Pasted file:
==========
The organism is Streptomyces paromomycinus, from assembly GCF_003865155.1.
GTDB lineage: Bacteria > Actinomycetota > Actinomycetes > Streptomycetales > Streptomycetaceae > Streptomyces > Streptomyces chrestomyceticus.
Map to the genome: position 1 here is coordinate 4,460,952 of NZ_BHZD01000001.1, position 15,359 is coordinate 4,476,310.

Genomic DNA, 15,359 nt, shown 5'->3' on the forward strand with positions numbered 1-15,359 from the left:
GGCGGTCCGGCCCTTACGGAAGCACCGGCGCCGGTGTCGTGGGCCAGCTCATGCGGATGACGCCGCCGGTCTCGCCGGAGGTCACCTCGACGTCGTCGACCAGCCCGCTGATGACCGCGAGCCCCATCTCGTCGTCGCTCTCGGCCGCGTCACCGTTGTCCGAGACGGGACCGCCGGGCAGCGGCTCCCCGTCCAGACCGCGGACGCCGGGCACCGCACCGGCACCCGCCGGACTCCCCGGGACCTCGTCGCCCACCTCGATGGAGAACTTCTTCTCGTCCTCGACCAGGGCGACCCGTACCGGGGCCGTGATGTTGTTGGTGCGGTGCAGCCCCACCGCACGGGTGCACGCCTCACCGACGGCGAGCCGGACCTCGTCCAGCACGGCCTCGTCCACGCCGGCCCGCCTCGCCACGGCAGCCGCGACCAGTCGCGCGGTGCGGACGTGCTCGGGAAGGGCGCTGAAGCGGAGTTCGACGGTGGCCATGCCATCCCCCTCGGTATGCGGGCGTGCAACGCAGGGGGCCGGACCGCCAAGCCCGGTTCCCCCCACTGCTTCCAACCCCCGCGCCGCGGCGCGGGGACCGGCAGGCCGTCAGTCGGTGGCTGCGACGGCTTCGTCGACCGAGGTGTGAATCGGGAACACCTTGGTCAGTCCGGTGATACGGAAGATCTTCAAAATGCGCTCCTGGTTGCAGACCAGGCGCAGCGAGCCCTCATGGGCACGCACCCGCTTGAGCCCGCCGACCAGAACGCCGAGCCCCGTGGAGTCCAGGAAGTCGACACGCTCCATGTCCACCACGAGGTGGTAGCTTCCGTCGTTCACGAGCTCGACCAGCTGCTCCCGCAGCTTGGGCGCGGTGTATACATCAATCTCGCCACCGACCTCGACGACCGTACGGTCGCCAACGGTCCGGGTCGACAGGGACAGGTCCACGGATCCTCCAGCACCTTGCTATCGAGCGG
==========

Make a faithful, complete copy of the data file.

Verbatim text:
The organism is Streptomyces paromomycinus, from assembly GCF_003865155.1.
GTDB lineage: Bacteria > Actinomycetota > Actinomycetes > Streptomycetales > Streptomycetaceae > Streptomyces > Streptomyces chrestomyceticus.
Map to the genome: position 1 here is coordinate 4,460,952 of NZ_BHZD01000001.1, position 15,359 is coordinate 4,476,310.

Genomic DNA, 15,359 nt, shown 5'->3' on the forward strand with positions numbered 1-15,359 from the left:
GGCGGTCCGGCCCTTACGGAAGCACCGGCGCCGGTGTCGTGGGCCAGCTCATGCGGATGACGCCGCCGGTCTCGCCGGAGGTCACCTCGACGTCGTCGACCAGCCCGCTGATGACCGCGAGCCCCATCTCGTCGTCGCTCTCGGCCGCGTCACCGTTGTCCGAGACGGGACCGCCGGGCAGCGGCTCCCCGTCCAGACCGCGGACGCCGGGCACCGCACCGGCACCCGCCGGACTCCCCGGGACCTCGTCGCCCACCTCGATGGAGAACTTCTTCTCGTCCTCGACCAGGGCGACCCGTACCGGGGCCGTGATGTTGTTGGTGCGGTGCAGCCCCACCGCACGGGTGCACGCCTCACCGACGGCGAGCCGGACCTCGTCCAGCACGGCCTCGTCCACGCCGGCCCGCCTCGCCACGGCAGCCGCGACCAGTCGCGCGGTGCGGACGTGCTCGGGAAGGGCGCTGAAGCGGAGTTCGACGGTGGCCATGCCATCCCCCTCGGTATGCGGGCGTGCAACGCAGGGGGCCGGACCGCCAAGCCCGGTTCCCCCCACTGCTTCCAACCCCCGCGCCGCGGCGCGGGGACCGGCAGGCCGTCAGTCGGTGGCTGCGACGGCTTCGTCGACCGAGGTGTGAATCGGGAACACCTTGGTCAGTCCGGTGATACGGAAGATCTTCAAAATGCGCTCCTGGTTGCAGACCAGGCGCAGCGAGCCCTCATGGGCACGCACCCGCTTGAGCCCGCCGACCAGAACGCCGAGCCCCGTGGAGTCCAGGAAGTCGACACGCTCCATGTCCACCACGAGGTGGTAGCTTCCGTCGTTCACGAGCTCGACCAGCTGCTCCCGCAGCTTGGGCGCGGTGTATACATCAATCTCGCCACCGACCTCGACGACCGTACGGTCGCCAACGGTCCGGGTCGACAGGGACAGGTCCACGGATCCTCCAGCACCTTGCTATCGAGCGG